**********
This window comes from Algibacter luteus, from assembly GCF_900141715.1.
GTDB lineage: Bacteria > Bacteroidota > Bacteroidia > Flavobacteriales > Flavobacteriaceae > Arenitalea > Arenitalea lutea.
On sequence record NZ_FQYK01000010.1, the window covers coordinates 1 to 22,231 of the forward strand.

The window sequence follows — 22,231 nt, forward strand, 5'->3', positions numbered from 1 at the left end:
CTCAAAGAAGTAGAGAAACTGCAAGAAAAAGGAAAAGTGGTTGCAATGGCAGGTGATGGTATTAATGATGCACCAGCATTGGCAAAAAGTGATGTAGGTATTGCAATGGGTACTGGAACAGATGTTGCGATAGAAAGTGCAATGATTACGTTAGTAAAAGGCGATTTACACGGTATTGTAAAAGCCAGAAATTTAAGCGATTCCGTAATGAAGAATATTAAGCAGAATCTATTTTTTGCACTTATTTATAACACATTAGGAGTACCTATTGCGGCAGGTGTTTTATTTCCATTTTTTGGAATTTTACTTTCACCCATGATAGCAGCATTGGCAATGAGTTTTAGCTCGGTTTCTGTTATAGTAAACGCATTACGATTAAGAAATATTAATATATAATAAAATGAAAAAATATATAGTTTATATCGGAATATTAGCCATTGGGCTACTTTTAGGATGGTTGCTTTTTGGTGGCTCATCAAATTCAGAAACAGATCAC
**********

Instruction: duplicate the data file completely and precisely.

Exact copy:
This window comes from Algibacter luteus, from assembly GCF_900141715.1.
GTDB lineage: Bacteria > Bacteroidota > Bacteroidia > Flavobacteriales > Flavobacteriaceae > Arenitalea > Arenitalea lutea.
On sequence record NZ_FQYK01000010.1, the window covers coordinates 1 to 22,231 of the forward strand.

The window sequence follows — 22,231 nt, forward strand, 5'->3', positions numbered from 1 at the left end:
CTCAAAGAAGTAGAGAAACTGCAAGAAAAAGGAAAAGTGGTTGCAATGGCAGGTGATGGTATTAATGATGCACCAGCATTGGCAAAAAGTGATGTAGGTATTGCAATGGGTACTGGAACAGATGTTGCGATAGAAAGTGCAATGATTACGTTAGTAAAAGGCGATTTACACGGTATTGTAAAAGCCAGAAATTTAAGCGATTCCGTAATGAAGAATATTAAGCAGAATCTATTTTTTGCACTTATTTATAACACATTAGGAGTACCTATTGCGGCAGGTGTTTTATTTCCATTTTTTGGAATTTTACTTTCACCCATGATAGCAGCATTGGCAATGAGTTTTAGCTCGGTTTCTGTTATAGTAAACGCATTACGATTAAGAAATATTAATATATAATAAAATGAAAAAATATATAGTTTATATCGGAATATTAGCCATTGGGCTACTTTTAGGATGGTTGCTTTTTGGTGGCTCATCAAATTCAGAAACAGATCAC